This piece ran in my People Watching column for the NYTimes T Style online in December of 2012.
Exquisite simplicity: If I had to describe Swedish glass artist Carina Seth Andersson‘s work in a quick sound bite, that would be it. When I first met her, I was already enamored with her series of hand-blown perfume flacons, each made especially for its own vintage glass stopper: a perfect marriage of old and new, and also an object I could actually use. Andersson’s work always feels refreshingly thoughtful; she makes objects to savor for a lifetime.
Originally a textile design major in college, Andersson quickly realized that two dimensions were “not enough” for her. Her desire to “work with forms” and a curiosity about glass led her to Orrefors Glass School in southern Sweden. “And then I was hooked!” she says with a laugh. Since earning her M.F.A. from the Stockholm design school Konstfack in the early 1990s, she has moved fluidly from project to project, designing for clients (like Iittala, the legendary Stockholm design shop Svenskt Tenn and most recently the Swedish fashion brand Hope), producing her own work in small runs, and hand-blowing pieces for galleries. Her work is rooted in a fascination with “really good everyday use things,” she explains. “But you take a little bit longer with them.”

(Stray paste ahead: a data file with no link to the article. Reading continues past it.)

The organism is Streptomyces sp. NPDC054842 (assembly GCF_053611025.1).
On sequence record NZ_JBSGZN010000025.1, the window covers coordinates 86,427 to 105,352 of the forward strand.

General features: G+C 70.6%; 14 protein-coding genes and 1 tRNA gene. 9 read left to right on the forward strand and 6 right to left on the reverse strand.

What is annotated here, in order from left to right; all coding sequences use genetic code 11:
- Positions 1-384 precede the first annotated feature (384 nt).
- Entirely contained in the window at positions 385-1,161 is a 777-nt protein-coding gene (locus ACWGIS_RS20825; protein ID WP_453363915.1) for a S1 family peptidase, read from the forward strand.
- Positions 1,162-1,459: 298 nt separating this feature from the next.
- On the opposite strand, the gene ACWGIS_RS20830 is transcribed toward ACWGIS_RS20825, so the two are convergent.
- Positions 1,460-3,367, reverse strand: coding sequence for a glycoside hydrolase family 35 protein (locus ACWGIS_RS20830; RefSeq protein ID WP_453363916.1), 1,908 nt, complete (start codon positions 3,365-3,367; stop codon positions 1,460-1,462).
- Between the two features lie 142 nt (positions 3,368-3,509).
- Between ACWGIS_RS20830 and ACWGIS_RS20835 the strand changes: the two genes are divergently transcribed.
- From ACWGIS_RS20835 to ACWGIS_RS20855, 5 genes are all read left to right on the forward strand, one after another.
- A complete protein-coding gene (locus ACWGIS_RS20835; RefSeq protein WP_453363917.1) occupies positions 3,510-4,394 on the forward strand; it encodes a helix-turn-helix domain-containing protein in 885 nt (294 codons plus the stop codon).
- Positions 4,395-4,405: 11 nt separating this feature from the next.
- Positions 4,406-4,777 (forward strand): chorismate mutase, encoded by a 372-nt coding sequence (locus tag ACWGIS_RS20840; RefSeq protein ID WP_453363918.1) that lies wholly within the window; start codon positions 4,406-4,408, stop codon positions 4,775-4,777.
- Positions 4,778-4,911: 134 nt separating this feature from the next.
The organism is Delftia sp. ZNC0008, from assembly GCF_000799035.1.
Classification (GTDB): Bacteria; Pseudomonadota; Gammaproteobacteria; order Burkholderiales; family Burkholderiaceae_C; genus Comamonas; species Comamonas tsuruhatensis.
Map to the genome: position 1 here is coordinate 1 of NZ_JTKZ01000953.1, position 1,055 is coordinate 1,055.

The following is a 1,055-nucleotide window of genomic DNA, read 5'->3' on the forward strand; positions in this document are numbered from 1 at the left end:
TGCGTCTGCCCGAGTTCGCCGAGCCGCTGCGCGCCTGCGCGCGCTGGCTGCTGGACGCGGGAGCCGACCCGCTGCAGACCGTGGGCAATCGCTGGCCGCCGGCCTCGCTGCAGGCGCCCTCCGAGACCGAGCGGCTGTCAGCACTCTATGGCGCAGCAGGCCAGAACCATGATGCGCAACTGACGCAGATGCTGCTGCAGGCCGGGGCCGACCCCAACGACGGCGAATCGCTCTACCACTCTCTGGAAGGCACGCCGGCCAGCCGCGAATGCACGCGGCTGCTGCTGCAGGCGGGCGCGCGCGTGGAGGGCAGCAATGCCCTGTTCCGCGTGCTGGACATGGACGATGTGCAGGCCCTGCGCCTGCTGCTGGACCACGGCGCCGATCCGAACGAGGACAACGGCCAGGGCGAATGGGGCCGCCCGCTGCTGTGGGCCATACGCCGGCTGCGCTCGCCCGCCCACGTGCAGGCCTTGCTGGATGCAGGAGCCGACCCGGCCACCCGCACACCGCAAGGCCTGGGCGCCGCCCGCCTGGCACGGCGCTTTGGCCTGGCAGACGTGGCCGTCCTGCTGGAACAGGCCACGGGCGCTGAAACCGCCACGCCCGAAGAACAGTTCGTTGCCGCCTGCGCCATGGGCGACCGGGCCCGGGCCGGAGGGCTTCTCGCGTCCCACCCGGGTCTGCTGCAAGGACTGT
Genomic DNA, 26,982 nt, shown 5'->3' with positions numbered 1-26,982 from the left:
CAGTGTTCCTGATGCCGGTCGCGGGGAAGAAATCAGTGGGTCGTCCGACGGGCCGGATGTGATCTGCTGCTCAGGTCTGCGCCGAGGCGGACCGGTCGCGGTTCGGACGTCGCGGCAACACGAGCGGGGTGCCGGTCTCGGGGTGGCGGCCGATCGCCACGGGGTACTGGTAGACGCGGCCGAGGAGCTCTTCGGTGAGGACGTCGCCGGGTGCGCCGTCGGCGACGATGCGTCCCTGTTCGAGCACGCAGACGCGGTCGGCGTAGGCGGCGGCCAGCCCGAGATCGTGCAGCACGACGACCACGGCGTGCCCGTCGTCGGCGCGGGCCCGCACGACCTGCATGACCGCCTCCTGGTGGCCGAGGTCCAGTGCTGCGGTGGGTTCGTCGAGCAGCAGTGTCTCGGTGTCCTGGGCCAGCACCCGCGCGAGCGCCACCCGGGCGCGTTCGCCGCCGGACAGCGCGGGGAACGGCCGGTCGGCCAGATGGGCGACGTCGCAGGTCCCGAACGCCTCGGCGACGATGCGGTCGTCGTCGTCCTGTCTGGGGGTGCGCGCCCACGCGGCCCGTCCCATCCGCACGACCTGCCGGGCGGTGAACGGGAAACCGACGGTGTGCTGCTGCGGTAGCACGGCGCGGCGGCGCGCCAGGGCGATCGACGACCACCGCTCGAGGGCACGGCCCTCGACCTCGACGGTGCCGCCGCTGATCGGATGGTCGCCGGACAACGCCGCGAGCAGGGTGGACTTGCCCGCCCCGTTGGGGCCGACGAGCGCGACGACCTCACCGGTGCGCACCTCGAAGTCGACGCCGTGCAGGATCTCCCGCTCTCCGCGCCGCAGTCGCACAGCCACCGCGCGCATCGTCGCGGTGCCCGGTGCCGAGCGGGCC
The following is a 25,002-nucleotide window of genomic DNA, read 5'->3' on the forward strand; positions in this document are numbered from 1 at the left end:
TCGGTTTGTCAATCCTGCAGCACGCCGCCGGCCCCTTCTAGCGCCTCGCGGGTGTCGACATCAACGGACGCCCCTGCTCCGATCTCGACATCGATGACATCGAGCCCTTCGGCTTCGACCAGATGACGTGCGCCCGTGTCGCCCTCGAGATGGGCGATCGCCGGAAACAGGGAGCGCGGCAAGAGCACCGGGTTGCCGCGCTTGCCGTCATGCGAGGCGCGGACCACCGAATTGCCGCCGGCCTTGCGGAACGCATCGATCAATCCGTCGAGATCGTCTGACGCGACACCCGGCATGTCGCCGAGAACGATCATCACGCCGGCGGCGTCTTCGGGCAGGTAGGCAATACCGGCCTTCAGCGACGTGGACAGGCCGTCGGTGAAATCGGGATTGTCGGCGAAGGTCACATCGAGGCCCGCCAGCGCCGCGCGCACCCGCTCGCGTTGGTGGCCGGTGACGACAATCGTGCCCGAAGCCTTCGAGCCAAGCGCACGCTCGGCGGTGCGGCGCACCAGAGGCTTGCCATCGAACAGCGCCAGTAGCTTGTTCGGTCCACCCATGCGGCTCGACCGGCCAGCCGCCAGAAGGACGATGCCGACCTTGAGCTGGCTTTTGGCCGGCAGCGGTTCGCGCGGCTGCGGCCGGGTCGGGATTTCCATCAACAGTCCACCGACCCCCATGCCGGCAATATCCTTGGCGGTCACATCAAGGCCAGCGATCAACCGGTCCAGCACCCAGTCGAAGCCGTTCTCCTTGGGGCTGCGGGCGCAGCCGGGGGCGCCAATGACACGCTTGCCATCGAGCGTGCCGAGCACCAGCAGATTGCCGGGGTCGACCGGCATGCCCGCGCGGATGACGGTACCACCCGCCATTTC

This ethos extends to her personal world. During my visit to Andersson’s studio in Varmdo, we took an impromptu jaunt to her summer house in Skagga, about 20 minutes away. The seamlessness between the two spaces is striking. In each, objects are neatly arranged on shelves, and the essentials serve as decoration.. Andersson and her husband, the architect Fabian Pyk, designed the house 12 years ago but it feels timeless.
When I asked Andersson what she had on the horizon, she mentioned a public-works project for a hospital in Lindkoping; making small clay pots, especially for bonsai trees; and a side project curating shows that showcase Swedish crafts abroad. When I inquired about her perfume flacon project, imagining that she had exhausted her collection of vintage stoppers, she corrected me: “I have a lot of them, so it is not the end.” And it’s clear that she’s not in a rush. For Andersson, simplicity takes time.
If you’d like to see the original post with image captions, you can see that here.